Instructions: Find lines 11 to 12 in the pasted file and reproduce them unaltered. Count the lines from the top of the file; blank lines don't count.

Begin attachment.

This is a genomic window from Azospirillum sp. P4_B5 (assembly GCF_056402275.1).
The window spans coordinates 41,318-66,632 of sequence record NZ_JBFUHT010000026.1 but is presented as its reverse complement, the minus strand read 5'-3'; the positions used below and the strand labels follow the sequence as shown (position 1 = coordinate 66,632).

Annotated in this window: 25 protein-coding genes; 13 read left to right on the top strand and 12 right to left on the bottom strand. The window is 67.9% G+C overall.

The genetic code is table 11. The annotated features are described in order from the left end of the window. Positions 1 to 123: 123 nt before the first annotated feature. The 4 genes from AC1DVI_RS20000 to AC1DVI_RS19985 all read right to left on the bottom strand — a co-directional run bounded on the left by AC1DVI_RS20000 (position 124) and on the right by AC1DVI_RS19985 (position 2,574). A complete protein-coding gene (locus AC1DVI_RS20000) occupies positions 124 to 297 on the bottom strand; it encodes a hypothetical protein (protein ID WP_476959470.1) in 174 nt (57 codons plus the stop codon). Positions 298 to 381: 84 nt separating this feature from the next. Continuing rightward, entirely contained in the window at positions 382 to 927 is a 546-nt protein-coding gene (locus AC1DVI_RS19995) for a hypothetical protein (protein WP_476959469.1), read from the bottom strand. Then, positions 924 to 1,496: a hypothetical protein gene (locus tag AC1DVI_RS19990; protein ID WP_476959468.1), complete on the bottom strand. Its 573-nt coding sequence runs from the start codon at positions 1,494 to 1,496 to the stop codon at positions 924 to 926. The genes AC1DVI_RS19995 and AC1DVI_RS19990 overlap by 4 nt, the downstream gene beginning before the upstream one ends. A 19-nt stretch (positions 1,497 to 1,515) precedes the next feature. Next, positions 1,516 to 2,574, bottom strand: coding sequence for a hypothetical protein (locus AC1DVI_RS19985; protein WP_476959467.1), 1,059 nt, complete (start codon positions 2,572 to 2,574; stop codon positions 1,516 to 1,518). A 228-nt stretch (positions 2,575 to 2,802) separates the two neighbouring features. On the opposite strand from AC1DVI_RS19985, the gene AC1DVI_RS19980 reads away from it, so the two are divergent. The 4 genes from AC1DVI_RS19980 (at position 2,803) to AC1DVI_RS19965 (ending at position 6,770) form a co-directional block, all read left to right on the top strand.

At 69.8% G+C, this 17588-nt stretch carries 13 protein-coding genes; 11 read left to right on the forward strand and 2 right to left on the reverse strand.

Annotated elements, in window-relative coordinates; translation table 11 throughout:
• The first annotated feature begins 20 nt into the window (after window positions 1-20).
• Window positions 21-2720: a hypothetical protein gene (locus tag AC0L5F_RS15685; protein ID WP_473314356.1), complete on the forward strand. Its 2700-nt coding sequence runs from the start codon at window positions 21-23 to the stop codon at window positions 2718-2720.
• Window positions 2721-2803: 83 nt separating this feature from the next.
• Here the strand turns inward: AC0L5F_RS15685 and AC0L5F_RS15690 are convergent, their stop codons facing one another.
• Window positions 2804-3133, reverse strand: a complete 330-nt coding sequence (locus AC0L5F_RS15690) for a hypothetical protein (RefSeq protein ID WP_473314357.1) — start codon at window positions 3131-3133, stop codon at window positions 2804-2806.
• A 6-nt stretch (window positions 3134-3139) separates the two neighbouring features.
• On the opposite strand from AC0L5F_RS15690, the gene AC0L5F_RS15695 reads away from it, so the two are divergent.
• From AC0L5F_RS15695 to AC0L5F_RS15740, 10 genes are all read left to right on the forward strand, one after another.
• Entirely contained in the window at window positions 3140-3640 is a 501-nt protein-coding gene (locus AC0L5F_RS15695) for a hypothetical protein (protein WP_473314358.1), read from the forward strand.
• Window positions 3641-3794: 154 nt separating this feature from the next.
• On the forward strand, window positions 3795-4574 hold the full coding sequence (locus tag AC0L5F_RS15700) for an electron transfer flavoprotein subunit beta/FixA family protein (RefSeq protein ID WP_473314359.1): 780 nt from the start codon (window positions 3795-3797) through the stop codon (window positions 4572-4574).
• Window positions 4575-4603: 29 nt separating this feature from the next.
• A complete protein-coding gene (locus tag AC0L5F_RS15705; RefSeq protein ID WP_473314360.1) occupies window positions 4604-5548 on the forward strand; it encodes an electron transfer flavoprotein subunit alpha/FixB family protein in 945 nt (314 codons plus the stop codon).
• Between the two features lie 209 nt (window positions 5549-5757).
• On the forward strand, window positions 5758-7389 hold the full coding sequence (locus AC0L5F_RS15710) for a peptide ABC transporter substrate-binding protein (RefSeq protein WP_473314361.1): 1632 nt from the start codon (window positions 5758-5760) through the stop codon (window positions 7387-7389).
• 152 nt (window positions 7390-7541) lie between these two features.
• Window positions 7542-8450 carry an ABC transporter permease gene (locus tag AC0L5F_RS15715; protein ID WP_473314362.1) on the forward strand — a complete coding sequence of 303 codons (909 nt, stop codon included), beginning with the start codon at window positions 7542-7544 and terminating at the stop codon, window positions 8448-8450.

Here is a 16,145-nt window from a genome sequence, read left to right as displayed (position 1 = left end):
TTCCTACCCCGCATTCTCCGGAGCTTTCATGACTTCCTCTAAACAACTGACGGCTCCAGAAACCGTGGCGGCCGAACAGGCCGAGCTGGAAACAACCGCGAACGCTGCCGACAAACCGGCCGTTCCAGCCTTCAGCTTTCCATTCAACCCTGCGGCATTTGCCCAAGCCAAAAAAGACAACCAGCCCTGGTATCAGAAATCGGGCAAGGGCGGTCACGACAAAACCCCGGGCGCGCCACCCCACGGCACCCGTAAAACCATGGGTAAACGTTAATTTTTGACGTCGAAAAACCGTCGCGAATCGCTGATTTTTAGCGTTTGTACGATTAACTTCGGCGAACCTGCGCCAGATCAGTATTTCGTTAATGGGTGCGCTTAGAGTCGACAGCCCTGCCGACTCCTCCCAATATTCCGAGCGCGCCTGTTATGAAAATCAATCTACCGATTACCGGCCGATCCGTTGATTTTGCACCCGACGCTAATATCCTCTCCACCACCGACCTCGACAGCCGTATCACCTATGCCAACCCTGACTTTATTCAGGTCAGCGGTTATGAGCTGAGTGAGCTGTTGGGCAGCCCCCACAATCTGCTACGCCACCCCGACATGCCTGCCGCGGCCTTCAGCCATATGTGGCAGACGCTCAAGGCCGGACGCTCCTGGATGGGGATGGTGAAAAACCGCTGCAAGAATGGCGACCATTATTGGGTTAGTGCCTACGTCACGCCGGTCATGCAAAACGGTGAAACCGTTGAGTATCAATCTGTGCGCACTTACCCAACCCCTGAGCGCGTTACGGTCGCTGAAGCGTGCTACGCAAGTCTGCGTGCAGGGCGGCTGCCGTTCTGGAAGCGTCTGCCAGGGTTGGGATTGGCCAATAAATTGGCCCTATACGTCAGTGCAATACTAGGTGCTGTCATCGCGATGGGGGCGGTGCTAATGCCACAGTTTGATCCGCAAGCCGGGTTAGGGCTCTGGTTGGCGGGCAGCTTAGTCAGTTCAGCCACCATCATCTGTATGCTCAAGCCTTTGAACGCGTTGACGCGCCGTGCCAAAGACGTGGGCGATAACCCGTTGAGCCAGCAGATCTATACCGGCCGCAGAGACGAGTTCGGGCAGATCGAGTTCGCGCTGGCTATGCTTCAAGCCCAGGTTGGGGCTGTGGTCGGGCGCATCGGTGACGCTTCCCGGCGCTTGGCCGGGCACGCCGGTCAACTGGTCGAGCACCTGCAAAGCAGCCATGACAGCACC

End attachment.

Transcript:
• Window positions 2804-3133, reverse strand: a complete 330-nt coding sequence (locus AC0L5F_RS15690) for a hypothetical protein (RefSeq protein ID WP_473314357.1) — start codon at window positions 3131-3133, stop codon at window positions 2804-2806.
• A 6-nt stretch (window positions 3134-3139) separates the two neighbouring features.